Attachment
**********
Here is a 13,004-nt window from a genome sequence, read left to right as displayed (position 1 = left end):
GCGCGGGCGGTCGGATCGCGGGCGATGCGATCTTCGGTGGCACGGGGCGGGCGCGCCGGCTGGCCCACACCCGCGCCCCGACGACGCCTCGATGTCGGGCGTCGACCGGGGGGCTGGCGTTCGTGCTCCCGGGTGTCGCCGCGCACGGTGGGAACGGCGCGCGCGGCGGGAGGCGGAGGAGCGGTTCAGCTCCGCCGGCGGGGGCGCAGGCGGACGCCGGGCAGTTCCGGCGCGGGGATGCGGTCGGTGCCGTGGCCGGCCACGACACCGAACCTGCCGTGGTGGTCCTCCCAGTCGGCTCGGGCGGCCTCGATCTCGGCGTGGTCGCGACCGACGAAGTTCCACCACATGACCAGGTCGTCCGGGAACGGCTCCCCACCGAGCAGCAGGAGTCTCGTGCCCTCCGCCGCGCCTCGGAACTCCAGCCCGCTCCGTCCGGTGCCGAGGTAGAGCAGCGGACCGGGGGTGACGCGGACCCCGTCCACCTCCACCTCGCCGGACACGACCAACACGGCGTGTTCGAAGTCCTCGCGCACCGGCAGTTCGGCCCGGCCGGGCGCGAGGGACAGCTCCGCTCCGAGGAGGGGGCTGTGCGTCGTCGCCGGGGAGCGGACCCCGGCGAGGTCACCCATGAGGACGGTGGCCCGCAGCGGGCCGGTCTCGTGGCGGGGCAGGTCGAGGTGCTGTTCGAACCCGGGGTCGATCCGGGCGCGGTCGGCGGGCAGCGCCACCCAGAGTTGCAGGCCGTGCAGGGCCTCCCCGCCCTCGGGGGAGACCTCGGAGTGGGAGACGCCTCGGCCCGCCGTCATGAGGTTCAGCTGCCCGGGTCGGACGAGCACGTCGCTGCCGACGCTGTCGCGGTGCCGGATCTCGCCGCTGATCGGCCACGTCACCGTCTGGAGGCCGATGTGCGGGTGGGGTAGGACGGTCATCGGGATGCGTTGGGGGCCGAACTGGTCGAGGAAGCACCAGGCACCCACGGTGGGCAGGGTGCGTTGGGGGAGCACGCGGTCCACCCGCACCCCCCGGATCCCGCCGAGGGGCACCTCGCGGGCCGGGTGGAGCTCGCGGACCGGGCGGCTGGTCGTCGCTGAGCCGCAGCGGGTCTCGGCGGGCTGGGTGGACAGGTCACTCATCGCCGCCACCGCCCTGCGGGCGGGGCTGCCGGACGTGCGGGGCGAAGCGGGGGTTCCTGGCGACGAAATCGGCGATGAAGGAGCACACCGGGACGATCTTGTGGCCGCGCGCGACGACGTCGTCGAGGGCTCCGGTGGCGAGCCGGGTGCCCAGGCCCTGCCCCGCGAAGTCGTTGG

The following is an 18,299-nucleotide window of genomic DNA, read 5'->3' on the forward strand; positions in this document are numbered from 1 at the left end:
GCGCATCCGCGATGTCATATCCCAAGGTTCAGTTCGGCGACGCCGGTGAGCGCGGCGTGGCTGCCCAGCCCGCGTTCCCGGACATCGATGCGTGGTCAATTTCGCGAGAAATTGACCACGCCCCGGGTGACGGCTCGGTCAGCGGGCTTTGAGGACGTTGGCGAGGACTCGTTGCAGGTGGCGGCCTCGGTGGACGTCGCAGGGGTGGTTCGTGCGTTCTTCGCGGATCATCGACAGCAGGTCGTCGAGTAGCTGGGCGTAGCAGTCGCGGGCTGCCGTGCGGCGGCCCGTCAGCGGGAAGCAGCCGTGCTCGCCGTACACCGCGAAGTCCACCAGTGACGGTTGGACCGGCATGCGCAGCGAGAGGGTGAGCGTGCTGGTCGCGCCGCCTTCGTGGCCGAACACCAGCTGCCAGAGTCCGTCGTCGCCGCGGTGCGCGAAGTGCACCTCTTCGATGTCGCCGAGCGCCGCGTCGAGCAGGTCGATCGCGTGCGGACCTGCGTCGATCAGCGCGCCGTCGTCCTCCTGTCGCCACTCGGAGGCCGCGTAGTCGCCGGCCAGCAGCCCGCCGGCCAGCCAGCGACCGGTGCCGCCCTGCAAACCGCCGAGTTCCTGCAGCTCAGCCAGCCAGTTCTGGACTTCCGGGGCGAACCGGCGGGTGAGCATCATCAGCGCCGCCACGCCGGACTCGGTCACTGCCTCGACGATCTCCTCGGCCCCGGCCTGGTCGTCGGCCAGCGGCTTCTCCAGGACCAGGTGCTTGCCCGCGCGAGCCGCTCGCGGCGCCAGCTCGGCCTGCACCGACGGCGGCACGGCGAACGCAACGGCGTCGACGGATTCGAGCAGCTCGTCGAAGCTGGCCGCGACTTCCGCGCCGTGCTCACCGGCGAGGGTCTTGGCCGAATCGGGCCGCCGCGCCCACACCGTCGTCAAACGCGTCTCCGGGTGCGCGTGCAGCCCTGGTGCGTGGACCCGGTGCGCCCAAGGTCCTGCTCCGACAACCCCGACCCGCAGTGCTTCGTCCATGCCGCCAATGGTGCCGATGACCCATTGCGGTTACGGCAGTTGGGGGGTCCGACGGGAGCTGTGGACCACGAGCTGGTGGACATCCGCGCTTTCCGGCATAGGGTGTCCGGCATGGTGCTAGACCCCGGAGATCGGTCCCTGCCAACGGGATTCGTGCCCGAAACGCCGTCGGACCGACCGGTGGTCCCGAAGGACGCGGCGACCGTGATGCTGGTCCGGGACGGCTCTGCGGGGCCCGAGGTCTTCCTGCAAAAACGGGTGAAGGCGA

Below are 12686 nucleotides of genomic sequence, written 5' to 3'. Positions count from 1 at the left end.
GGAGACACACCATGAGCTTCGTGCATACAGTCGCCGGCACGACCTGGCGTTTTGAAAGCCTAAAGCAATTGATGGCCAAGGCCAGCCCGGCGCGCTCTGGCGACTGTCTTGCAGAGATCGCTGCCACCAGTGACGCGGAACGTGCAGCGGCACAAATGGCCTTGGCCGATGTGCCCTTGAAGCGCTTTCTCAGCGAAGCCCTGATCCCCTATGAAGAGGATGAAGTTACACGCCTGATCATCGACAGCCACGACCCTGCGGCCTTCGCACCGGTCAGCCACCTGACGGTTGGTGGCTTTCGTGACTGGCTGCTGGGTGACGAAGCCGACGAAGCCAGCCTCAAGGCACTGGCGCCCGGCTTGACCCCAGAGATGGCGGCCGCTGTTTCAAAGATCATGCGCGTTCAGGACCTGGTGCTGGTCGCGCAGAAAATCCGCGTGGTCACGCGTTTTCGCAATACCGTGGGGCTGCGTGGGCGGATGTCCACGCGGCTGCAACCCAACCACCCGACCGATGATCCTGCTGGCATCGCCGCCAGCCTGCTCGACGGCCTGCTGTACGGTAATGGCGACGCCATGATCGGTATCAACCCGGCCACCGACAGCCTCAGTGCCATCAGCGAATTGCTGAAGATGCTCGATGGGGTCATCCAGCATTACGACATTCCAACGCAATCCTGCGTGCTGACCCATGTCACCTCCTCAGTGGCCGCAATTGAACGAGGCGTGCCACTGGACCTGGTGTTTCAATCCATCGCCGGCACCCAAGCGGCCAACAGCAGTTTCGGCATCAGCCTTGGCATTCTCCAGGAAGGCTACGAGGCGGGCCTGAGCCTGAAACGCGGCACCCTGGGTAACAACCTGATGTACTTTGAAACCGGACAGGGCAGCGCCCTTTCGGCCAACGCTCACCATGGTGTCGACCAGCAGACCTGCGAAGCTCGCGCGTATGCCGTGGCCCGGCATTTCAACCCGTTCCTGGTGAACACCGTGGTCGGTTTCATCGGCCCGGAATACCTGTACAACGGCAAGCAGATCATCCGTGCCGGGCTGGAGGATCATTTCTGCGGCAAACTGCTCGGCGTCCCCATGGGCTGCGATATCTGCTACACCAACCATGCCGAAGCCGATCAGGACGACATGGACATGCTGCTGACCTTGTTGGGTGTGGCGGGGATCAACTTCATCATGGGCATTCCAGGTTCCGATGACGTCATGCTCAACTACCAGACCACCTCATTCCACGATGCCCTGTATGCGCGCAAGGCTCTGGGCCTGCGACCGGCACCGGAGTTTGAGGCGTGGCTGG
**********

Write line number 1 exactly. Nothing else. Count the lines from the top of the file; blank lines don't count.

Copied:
Here is a 13,004-nt window from a genome sequence, read left to right as displayed (position 1 = left end):